Again Jesus said, "Peace be with you! As the Father has sent me, I am sending you."
And with that he breathed on them and said, "Receive the Holy Spirit.


Flat Earthers and Biblical Interpretation

I had my first encounter with a real live flat earther…

…ok, not exactly.  But I did have a conversation with someone who is related to one.

My friend sent me a paper written from a flat-earth perspective and I thought I would post some of my response here:

As for the Biblical interpretation…

All I can say is that the paper is an example of what not to do with scripture. Taking metaphors/idioms and using them literally makes for good comedy, (I've got my eye on you) but it is a way to confuse things horribly in serious study. The person who wrote this paper hasn't thought through how their exegetical approach would carry out with other biblical passages.

For example, would Jesus' teaching in Matthew 10:16 require us to eat grass, walk around on four legs, and say "bahhh?" Or are we allowed to take Jesus' words as a metaphor? Again, I am quite confident that the author of this paper loves God, and reveres scripture, but I imagine that they don't take Jesus command (recorded in Luke 10:37) as a requirement to put wounded people on our donkeys and take them to the closest inn.

All that I would want is that the same lenses we wear when we read these two passages should also be worn when we attempt to understand what scripture might teach us about cosmology. Specifically, we should read God's book with the intention of understanding God's message. We rightly understand Matthew 10:16 to be Jesus' attempt to encourage humility, peacefulness, and innocence in the face of evil; we rightly understand Luke 10:37 as Jesus' attempt to encourage human compassion that trumps personal convenience and racial animosity.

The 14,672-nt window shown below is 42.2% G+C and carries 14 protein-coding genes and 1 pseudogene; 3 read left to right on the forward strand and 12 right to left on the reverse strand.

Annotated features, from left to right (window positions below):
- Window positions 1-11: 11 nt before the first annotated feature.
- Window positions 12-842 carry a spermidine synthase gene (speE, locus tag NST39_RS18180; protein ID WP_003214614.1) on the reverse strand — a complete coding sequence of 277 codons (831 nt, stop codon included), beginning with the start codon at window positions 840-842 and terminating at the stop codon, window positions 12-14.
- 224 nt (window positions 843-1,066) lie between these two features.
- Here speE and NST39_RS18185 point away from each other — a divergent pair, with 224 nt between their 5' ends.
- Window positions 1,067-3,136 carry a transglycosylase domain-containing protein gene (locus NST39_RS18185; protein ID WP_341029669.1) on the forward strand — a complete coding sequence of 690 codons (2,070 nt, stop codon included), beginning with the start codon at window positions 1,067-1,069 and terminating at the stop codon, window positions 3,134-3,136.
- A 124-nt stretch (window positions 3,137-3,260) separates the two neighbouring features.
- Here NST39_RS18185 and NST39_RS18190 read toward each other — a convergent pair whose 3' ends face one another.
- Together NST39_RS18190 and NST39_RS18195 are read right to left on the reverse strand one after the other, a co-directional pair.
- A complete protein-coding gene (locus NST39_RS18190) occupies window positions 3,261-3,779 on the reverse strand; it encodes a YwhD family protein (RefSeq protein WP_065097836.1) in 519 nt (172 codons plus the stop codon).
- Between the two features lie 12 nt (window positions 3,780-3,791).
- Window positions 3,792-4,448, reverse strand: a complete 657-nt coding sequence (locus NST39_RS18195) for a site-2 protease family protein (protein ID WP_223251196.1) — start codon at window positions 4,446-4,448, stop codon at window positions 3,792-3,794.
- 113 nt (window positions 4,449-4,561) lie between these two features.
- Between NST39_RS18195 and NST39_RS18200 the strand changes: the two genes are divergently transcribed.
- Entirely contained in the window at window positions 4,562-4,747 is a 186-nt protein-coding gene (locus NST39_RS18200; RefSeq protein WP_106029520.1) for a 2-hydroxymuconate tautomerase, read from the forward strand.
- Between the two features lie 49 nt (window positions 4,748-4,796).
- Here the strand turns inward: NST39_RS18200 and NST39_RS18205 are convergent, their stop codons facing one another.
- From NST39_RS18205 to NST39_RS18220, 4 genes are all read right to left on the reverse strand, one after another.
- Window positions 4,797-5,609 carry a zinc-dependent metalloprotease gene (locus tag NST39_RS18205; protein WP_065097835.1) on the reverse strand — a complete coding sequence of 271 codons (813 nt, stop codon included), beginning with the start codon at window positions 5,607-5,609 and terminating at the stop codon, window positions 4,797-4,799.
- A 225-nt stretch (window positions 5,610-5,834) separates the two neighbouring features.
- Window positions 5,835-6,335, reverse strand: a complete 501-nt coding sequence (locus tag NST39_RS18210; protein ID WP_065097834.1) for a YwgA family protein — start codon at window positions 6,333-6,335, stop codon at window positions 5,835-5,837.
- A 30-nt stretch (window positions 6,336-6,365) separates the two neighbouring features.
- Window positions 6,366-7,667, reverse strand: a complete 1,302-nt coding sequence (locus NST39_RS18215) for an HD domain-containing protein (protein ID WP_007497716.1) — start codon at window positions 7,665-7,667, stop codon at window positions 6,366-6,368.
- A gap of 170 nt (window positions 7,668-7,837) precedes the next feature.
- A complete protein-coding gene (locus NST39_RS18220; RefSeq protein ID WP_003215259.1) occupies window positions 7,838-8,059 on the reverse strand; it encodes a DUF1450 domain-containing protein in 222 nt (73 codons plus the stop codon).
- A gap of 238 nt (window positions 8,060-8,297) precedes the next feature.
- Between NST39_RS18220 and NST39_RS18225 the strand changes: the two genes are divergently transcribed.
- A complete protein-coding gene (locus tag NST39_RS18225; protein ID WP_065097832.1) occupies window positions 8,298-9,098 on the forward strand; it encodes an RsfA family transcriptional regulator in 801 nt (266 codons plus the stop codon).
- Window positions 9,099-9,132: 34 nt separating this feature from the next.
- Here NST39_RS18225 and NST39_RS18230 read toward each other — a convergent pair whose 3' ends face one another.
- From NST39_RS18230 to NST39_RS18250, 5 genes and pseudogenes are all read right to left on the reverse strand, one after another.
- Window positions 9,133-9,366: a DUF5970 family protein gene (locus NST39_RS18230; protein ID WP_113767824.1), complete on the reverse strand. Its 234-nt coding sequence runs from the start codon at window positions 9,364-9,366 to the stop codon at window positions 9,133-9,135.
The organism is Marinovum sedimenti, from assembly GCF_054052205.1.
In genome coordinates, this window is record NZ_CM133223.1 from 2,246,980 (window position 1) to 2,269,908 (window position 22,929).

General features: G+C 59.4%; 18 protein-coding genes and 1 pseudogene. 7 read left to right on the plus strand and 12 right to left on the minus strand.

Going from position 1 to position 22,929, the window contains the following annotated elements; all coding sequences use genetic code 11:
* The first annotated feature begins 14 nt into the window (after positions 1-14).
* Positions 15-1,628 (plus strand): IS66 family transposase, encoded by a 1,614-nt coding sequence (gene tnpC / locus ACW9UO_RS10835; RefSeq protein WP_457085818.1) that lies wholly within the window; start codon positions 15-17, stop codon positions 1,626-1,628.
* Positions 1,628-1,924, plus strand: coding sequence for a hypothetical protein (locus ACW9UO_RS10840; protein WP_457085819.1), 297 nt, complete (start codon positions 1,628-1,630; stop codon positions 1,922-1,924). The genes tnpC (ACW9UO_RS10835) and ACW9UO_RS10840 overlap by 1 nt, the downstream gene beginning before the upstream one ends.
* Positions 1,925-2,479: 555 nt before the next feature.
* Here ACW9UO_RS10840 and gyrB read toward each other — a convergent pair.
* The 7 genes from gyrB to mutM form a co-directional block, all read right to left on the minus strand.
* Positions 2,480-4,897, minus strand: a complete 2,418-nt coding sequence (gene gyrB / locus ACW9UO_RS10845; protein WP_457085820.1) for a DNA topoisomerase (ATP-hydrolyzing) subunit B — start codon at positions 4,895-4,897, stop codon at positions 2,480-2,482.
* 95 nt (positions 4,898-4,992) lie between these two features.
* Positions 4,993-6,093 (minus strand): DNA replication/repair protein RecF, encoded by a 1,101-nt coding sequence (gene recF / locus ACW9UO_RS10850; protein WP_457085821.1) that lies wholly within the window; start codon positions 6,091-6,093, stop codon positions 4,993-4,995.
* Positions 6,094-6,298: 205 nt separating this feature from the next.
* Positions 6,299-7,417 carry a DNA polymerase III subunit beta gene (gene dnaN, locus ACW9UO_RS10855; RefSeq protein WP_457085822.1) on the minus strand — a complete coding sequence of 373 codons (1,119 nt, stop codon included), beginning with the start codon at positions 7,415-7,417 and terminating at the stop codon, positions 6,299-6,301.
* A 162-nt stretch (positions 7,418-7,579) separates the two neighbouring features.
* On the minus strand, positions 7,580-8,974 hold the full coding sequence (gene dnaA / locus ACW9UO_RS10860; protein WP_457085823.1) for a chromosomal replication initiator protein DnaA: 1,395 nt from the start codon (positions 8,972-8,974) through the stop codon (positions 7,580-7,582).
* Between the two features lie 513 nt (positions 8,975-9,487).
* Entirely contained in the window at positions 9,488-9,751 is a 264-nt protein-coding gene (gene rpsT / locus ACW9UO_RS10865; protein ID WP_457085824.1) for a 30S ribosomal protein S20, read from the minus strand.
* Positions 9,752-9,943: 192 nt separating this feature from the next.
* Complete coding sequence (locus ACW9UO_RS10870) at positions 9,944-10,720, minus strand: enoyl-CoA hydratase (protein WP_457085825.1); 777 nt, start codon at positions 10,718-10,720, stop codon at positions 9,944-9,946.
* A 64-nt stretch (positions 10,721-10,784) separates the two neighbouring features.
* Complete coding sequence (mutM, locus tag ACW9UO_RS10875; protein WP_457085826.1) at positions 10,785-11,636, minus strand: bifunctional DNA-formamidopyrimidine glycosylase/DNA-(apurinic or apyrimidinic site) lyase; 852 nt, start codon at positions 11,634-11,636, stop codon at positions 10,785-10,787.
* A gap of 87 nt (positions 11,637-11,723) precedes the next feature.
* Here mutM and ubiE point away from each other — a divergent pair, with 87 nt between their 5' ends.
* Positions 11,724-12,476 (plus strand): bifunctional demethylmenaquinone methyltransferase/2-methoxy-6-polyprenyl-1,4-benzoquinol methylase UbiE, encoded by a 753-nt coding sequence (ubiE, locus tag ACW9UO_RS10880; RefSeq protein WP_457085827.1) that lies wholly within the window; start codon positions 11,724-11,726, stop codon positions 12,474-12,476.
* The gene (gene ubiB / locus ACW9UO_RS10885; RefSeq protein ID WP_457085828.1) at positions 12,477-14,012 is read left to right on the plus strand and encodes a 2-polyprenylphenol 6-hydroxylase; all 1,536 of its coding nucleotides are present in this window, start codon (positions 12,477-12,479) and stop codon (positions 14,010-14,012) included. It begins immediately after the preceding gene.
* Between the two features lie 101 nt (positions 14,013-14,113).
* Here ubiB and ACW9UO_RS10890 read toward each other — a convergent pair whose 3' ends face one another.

We ought to also understand that scripture does not intend to speak to a physical model of the construction of the universe. The passages quoted in the paper are not God's attempt to teach us about the relationship between the sun, stars, heavens, planets, and our earth. They ARE intended to speak to the grandeur of God, or his sovereignty, or the mystery and beauty of the creation, or the destruction that is wrought when God's wrath is poured out on evil.

To 'read the Bible literally' is to take the Bible for what it is, not turn it into something else. Where the Bible is law, we must understand it the way we understand laws; where the Bible is prophecy, we must read it the way prophecy is read; where it is song lyrics, we must interpret them the way we interpret song lyrics; where it is narrative, we must understand it as a story. No one would take the jacket from a CD and use it as an argument about the curvature of the earth, so we ought not to do so with the Psalter...


Felicia Sanders is MY Hero

Felicia Sanders was the mother of Tywanza Sanders. Both Felicia and her son were in the Bible study with Dylann Roof when he began to shoot the people there with a gun he had brought to the meeting. Tywanza was killed in front of his mother. Felicia survived. At the bail hearing for the shooter, Felicia said the following words:

“We welcomed you Wednesday night in our Bible study with welcome arms. You have killed some of the most beautiful people that I know. Every fiber in my body hurts and I’ll, I’ll never be the same. Tywanza Sanders was my son. But Tywanza Sanders was my hero. Tywanza was my hero. … May God have mercy on you.”